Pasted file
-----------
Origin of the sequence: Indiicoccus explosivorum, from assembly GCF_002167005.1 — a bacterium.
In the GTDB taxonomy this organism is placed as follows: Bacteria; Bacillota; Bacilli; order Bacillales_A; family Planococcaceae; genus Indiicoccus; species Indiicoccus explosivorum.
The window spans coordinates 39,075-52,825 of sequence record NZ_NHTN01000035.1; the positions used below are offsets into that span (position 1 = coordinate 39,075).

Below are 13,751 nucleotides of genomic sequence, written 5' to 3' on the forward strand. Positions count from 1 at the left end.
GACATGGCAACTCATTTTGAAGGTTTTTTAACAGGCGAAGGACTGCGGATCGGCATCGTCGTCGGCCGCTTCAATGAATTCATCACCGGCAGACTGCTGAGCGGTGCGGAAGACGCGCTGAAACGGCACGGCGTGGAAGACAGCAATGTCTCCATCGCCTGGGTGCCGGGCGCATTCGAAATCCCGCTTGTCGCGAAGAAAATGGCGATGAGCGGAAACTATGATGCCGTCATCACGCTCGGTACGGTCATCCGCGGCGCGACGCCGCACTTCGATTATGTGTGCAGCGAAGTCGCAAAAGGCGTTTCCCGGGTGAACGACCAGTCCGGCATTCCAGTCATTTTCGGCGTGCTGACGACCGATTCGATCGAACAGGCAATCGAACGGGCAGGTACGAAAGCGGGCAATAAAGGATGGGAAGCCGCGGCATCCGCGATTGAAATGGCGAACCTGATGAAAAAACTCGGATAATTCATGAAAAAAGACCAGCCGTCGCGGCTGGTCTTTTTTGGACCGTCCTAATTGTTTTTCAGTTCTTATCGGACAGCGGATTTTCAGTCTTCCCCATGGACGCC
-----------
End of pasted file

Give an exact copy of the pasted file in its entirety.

Origin of the sequence: Indiicoccus explosivorum, from assembly GCF_002167005.1 — a bacterium.
In the GTDB taxonomy this organism is placed as follows: Bacteria; Bacillota; Bacilli; order Bacillales_A; family Planococcaceae; genus Indiicoccus; species Indiicoccus explosivorum.
The window spans coordinates 39,075-52,825 of sequence record NZ_NHTN01000035.1; the positions used below are offsets into that span (position 1 = coordinate 39,075).

Below are 13,751 nucleotides of genomic sequence, written 5' to 3' on the forward strand. Positions count from 1 at the left end.
GACATGGCAACTCATTTTGAAGGTTTTTTAACAGGCGAAGGACTGCGGATCGGCATCGTCGTCGGCCGCTTCAATGAATTCATCACCGGCAGACTGCTGAGCGGTGCGGAAGACGCGCTGAAACGGCACGGCGTGGAAGACAGCAATGTCTCCATCGCCTGGGTGCCGGGCGCATTCGAAATCCCGCTTGTCGCGAAGAAAATGGCGATGAGCGGAAACTATGATGCCGTCATCACGCTCGGTACGGTCATCCGCGGCGCGACGCCGCACTTCGATTATGTGTGCAGCGAAGTCGCAAAAGGCGTTTCCCGGGTGAACGACCAGTCCGGCATTCCAGTCATTTTCGGCGTGCTGACGACCGATTCGATCGAACAGGCAATCGAACGGGCAGGTACGAAAGCGGGCAATAAAGGATGGGAAGCCGCGGCATCCGCGATTGAAATGGCGAACCTGATGAAAAAACTCGGATAATTCATGAAAAAAGACCAGCCGTCGCGGCTGGTCTTTTTTGGACCGTCCTAATTGTTTTTCAGTTCTTATCGGACAGCGGATTTTCAGTCTTCCCCATGGACGCC